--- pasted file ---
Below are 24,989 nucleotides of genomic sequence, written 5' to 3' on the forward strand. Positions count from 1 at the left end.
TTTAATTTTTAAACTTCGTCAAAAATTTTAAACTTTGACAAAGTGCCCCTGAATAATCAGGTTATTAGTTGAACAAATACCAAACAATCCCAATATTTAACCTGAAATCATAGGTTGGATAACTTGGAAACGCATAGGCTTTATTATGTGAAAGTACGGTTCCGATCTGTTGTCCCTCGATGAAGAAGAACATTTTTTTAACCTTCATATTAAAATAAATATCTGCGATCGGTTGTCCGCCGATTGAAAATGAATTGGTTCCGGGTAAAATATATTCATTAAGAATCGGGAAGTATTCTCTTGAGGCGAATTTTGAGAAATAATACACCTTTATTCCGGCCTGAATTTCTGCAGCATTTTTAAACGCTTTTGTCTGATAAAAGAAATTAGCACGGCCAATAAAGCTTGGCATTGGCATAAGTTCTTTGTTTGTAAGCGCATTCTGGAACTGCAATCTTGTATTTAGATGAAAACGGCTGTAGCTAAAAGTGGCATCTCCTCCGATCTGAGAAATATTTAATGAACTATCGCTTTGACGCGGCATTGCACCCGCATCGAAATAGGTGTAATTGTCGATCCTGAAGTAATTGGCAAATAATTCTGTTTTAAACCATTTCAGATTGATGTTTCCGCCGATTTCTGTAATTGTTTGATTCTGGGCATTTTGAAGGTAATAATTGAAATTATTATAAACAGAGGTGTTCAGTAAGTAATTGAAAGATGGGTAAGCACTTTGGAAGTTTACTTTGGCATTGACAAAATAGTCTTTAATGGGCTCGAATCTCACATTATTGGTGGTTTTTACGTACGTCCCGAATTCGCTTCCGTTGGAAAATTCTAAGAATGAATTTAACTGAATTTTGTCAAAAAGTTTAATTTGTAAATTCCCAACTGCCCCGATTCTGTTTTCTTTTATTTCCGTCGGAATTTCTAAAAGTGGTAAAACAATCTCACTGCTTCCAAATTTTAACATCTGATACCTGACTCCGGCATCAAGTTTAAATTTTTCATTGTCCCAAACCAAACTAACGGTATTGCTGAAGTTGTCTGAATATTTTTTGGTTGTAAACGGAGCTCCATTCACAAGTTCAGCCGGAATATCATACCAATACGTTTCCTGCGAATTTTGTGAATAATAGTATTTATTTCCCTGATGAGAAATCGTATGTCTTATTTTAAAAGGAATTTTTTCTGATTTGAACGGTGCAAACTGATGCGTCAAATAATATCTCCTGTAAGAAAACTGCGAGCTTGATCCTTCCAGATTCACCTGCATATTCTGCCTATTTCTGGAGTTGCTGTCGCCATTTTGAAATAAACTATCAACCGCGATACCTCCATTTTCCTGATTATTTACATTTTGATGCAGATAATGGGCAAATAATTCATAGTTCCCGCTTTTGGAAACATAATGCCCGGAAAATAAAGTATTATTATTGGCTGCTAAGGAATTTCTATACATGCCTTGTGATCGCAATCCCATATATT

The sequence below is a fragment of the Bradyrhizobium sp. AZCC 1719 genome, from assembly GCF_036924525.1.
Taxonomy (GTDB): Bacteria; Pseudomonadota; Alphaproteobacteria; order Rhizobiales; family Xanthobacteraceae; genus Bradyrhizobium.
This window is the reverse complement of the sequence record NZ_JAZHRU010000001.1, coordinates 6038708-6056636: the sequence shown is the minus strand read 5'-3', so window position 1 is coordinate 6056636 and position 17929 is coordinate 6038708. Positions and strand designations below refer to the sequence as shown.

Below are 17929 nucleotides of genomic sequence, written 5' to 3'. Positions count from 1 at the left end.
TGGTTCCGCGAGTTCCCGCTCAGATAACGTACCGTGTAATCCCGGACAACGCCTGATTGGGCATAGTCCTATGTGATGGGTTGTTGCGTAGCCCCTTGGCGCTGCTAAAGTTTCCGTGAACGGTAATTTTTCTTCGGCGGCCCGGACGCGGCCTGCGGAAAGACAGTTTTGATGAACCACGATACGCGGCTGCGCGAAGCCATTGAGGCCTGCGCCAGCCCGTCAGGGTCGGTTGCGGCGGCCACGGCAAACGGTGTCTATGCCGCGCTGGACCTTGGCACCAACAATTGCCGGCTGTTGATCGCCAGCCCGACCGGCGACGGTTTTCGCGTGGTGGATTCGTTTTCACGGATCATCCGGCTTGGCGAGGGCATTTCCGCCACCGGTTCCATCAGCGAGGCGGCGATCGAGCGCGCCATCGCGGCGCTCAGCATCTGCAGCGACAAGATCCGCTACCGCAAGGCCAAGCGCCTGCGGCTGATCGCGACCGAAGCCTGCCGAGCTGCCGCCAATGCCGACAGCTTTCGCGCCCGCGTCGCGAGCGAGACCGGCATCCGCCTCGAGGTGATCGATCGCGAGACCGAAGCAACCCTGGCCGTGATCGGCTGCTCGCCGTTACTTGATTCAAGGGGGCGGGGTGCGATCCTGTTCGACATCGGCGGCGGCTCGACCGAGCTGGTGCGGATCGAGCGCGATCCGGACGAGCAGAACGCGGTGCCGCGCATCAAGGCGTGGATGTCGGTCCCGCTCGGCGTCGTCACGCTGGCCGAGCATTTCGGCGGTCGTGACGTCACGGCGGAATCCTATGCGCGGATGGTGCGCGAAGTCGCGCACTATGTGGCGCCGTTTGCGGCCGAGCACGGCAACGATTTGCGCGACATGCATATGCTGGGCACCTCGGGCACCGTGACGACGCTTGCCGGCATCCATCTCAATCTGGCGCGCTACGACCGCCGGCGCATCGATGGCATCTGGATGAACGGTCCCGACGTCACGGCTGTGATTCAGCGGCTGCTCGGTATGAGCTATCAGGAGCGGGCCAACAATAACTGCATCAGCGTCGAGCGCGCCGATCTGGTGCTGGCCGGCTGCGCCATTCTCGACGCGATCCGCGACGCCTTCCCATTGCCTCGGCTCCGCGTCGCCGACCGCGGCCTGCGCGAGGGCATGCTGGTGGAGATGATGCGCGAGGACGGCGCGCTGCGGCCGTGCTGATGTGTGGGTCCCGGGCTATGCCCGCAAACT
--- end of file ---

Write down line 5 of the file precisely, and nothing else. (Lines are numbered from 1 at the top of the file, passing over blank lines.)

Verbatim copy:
This window is the reverse complement of the sequence record NZ_JAZHRU010000001.1, coordinates 6038708-6056636: the sequence shown is the minus strand read 5'-3', so window position 1 is coordinate 6056636 and position 17929 is coordinate 6038708. Positions and strand designations below refer to the sequence as shown.